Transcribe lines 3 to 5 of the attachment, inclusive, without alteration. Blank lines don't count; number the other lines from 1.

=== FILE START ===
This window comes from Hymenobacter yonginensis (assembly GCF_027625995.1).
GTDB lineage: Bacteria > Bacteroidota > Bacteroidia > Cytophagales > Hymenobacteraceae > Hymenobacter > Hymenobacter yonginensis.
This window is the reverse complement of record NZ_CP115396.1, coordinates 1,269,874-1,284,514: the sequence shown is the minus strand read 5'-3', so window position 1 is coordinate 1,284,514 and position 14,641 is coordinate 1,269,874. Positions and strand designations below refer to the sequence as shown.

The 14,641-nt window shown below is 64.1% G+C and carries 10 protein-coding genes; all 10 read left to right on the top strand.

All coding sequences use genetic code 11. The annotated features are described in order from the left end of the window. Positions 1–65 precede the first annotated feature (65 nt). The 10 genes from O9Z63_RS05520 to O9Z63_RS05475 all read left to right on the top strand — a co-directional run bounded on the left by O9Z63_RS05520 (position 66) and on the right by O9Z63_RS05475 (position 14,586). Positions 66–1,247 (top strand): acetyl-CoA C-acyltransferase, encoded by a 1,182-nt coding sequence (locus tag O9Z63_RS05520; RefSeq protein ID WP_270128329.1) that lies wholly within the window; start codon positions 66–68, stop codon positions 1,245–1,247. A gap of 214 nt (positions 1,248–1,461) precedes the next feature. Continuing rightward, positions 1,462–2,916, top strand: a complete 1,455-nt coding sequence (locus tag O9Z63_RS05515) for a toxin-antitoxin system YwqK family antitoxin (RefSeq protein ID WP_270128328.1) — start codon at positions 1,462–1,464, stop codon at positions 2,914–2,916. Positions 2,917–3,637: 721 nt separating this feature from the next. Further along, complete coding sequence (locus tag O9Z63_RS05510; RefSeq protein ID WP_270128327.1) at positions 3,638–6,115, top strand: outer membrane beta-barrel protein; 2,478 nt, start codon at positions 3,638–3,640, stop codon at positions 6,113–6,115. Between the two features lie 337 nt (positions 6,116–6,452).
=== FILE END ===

This window is the reverse complement of record NZ_CP115396.1, coordinates 1,269,874-1,284,514: the sequence shown is the minus strand read 5'-3', so window position 1 is coordinate 1,284,514 and position 14,641 is coordinate 1,269,874. Positions and strand designations below refer to the sequence as shown.

The 14,641-nt window shown below is 64.1% G+C and carries 10 protein-coding genes; all 10 read left to right on the top strand.

All coding sequences use genetic code 11. The annotated features are described in order from the left end of the window. Positions 1–65 precede the first annotated feature (65 nt). The 10 genes from O9Z63_RS05520 to O9Z63_RS05475 all read left to right on the top strand — a co-directional run bounded on the left by O9Z63_RS05520 (position 66) and on the right by O9Z63_RS05475 (position 14,586). Positions 66–1,247 (top strand): acetyl-CoA C-acyltransferase, encoded by a 1,182-nt coding sequence (locus tag O9Z63_RS05520; RefSeq protein ID WP_270128329.1) that lies wholly within the window; start codon positions 66–68, stop codon positions 1,245–1,247. A gap of 214 nt (positions 1,248–1,461) precedes the next feature. Continuing rightward, positions 1,462–2,916, top strand: a complete 1,455-nt coding sequence (locus tag O9Z63_RS05515) for a toxin-antitoxin system YwqK family antitoxin (RefSeq protein ID WP_270128328.1) — start codon at positions 1,462–1,464, stop codon at positions 2,914–2,916. Positions 2,917–3,637: 721 nt separating this feature from the next. Further along, complete coding sequence (locus tag O9Z63_RS05510; RefSeq protein ID WP_270128327.1) at positions 3,638–6,115, top strand: outer membrane beta-barrel protein; 2,478 nt, start codon at positions 3,638–3,640, stop codon at positions 6,113–6,115. Between the two features lie 337 nt (positions 6,116–6,452).